Afghanistan: Call for tougher laws on rape

Rapists in Afghanistan too often get away with their crime, whilst rape victims lack access to justice and experience stigma and shame, according to a report by the Office of the UN High Commissioner for Human Rights (OHCHR).
“In some areas, alleged or convicted rapists are, or have links to, powerful commanders, members of illegal armed groups, or criminal gangs, as well as powerful individuals whose influence protects them from arrest and prosecution,” said the report entitled Silence is Violence, launched in Kabul on 8 July. “Women and girls are at risk of rape in their homes, their communities and in detention facilities,” it said.
Norah Niland, the OHCHR representative in Afghanistan, said shame and stigma were attached to rape victims rather than to the perpetrators.

Rapists have often managed to evade prosecution and punishment because Afghan law, the penal code and other civil laws lack clarity on the crime.

“There is an urgent need to criminalize rape in Afghan laws,” said Niland who also heads the human rights unit of the UN Assistance Mission in Afghanistan (UNAMA).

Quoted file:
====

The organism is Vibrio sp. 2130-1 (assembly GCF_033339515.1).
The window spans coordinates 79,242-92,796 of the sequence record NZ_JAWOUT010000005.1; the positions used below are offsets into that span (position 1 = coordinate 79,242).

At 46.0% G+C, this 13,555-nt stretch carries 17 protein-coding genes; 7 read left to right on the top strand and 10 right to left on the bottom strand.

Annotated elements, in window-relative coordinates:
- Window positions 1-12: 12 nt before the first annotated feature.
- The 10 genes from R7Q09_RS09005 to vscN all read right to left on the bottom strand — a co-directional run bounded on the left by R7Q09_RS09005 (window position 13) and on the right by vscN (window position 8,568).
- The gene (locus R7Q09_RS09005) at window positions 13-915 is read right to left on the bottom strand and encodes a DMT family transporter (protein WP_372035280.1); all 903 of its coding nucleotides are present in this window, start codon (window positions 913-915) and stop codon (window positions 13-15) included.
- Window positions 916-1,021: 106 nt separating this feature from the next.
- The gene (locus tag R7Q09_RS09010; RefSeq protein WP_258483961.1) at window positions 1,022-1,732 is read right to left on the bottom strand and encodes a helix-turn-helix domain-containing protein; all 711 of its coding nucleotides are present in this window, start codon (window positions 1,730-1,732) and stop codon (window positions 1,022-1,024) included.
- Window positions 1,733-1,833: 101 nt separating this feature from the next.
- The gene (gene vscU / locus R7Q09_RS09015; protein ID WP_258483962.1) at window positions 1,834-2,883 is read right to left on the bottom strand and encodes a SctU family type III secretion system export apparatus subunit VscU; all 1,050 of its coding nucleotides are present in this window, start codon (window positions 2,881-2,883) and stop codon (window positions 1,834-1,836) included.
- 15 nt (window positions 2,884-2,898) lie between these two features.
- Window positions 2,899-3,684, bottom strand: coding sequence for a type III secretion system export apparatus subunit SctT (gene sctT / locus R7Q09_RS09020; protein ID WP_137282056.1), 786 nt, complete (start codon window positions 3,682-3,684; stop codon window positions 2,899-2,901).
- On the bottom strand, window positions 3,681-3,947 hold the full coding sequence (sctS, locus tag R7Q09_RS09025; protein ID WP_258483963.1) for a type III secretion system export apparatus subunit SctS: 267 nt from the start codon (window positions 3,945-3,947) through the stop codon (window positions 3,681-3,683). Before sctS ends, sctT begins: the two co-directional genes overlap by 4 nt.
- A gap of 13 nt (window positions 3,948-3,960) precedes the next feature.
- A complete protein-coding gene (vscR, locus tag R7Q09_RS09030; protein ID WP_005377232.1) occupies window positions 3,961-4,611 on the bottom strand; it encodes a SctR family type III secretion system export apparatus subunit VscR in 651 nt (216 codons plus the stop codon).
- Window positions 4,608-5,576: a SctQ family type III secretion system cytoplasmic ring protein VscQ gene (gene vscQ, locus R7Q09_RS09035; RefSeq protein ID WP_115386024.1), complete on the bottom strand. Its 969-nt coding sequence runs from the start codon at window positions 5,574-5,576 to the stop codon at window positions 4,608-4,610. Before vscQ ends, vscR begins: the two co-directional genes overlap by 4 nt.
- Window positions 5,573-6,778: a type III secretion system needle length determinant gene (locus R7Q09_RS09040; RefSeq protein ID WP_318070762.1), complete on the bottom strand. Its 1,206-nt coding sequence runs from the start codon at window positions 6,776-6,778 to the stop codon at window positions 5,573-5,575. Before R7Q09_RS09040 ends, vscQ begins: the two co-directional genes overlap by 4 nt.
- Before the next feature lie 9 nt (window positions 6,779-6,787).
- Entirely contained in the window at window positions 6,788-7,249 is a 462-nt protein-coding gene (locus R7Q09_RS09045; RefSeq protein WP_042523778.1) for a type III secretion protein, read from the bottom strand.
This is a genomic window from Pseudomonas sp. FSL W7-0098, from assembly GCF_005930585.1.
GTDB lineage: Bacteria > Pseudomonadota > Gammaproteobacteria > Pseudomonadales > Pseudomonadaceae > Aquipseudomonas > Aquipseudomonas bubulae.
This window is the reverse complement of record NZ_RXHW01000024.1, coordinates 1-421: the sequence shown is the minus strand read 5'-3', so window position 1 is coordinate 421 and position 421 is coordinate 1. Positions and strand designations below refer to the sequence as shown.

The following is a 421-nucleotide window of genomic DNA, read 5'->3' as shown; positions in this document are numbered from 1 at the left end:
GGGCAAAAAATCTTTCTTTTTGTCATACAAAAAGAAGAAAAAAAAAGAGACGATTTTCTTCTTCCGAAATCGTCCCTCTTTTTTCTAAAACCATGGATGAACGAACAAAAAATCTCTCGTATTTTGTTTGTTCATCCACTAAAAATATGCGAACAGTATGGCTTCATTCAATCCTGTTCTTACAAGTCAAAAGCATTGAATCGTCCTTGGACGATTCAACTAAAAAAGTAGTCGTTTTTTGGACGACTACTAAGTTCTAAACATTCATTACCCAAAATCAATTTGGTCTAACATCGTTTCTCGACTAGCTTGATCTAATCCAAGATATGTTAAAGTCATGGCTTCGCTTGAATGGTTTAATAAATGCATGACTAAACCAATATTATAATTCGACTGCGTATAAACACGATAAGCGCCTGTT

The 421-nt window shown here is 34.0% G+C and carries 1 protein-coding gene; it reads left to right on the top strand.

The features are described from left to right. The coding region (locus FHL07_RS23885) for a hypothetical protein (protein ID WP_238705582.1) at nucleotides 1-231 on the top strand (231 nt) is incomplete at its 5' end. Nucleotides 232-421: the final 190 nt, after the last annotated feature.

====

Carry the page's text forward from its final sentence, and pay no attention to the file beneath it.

Harmful practices

Some traditional practices also serve to blur rape as a crime. Inter-clan or inter-family disputes are sometimes eased or resolved by a suspected rapist being married off to his victim as a form of social cover-up.

`Baad’, the practice of handing over a girl from one’s own family to placate an aggrieved party, could provide cover for rapists: The suspected rapist or his family clears his alleged crime by giving a girl to one of the sons of the victim’s family.

More importantly, the justice system appears to be inadequate.

“When a victim of rape goes to the police for justice, the police rape her again and say ‘she is a whore’ but they never say `whore’ to a rapist,” said Sima Samar, chair of the Afghanistan Independent Human Rights Commission (AIHRC).

Women in Afghanistan are subject to numerous other forms of physical and psychological violence apart from rape or sexual violence, and are frequently deprived of their basic human rights, according to the OHCHR report, which also said attitudes to rape need to change.

“There is a dramatic and urgent need for the government of Afghanistan and society to question attitudes to rape, the larger problem of violence against women, and their complicity in a crime that destroys the life of numerous victims,” said the report.

Shabana Azmi, an Indian actress and social activist who attended the report’s launch in Kabul, said Afghanistan’s high maternal mortality rate, female illiteracy and endemic violence against women were unacceptable and inexcusable.

8 July 2009

Source: IRIN